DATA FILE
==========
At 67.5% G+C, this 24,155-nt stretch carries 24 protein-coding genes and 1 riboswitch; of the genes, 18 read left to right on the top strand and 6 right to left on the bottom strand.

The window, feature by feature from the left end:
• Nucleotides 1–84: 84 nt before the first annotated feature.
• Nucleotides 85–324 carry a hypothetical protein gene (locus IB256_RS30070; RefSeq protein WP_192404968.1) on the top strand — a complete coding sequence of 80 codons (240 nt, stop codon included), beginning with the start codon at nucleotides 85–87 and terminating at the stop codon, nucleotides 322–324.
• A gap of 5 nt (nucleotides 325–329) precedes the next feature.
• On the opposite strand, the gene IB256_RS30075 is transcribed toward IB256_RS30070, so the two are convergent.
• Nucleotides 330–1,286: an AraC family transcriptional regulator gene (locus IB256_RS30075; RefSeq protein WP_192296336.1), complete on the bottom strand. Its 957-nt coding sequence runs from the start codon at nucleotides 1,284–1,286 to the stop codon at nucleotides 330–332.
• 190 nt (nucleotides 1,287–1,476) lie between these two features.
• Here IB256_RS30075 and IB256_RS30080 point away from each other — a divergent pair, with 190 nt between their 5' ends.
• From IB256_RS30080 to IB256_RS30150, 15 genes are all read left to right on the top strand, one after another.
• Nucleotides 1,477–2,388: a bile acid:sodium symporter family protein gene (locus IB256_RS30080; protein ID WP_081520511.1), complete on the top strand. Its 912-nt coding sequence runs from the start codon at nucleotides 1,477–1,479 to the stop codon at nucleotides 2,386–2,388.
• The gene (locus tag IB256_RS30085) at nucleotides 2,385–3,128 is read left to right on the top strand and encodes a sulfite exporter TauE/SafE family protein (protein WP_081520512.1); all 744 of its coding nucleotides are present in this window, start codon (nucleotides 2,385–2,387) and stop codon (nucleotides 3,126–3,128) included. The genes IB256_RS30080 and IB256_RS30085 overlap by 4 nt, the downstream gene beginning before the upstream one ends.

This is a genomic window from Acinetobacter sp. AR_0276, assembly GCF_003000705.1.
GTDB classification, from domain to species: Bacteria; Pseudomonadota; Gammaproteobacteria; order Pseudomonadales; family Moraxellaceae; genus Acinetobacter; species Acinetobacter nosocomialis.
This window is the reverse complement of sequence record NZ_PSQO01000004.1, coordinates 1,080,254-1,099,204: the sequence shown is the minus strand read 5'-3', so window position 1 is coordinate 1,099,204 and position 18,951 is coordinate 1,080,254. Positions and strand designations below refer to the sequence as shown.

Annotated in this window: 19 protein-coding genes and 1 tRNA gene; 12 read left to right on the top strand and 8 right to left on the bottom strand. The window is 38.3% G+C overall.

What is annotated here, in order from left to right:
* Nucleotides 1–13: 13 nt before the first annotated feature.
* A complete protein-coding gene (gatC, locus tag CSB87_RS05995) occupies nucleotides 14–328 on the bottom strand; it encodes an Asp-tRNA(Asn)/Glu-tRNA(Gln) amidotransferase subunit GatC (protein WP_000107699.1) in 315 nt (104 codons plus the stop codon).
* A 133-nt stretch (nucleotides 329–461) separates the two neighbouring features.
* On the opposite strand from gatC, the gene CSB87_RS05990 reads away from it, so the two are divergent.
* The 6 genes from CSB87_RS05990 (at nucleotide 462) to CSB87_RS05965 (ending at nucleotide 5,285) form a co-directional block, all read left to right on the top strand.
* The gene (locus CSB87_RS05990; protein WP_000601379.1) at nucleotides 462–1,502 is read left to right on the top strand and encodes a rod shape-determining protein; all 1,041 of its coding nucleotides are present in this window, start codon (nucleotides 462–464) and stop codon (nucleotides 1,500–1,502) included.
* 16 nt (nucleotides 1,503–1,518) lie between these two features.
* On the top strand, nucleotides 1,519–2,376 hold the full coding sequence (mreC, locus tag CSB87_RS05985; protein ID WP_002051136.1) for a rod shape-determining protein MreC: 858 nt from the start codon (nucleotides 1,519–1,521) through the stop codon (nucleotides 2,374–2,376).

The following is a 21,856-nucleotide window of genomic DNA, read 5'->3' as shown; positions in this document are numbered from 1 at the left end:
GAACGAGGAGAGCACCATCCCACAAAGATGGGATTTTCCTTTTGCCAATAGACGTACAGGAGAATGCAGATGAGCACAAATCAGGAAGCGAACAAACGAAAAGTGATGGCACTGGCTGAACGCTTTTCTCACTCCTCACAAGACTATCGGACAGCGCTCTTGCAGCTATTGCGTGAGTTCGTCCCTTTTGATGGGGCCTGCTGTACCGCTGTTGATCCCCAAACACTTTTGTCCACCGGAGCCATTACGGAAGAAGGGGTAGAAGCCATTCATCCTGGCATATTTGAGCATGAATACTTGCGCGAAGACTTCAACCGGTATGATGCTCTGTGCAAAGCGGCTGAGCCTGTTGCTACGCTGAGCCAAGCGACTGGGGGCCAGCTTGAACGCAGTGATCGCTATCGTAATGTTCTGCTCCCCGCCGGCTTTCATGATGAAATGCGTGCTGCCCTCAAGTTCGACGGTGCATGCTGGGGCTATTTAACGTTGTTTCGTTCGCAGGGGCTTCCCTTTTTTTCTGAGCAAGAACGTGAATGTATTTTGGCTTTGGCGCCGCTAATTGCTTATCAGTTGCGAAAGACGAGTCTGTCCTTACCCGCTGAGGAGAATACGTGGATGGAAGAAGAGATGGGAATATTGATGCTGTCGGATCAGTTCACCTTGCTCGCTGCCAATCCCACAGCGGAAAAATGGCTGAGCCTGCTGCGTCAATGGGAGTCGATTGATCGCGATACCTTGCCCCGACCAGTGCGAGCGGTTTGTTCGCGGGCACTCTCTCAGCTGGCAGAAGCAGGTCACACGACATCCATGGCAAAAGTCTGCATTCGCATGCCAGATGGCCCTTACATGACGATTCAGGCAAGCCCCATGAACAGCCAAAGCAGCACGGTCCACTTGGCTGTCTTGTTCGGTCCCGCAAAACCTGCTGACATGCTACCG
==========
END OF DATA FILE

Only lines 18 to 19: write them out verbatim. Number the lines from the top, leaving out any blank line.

* Nucleotides 1–13: 13 nt before the first annotated feature.
* A complete protein-coding gene (gatC, locus tag CSB87_RS05995) occupies nucleotides 14–328 on the bottom strand; it encodes an Asp-tRNA(Asn)/Glu-tRNA(Gln) amidotransferase subunit GatC (protein WP_000107699.1) in 315 nt (104 codons plus the stop codon).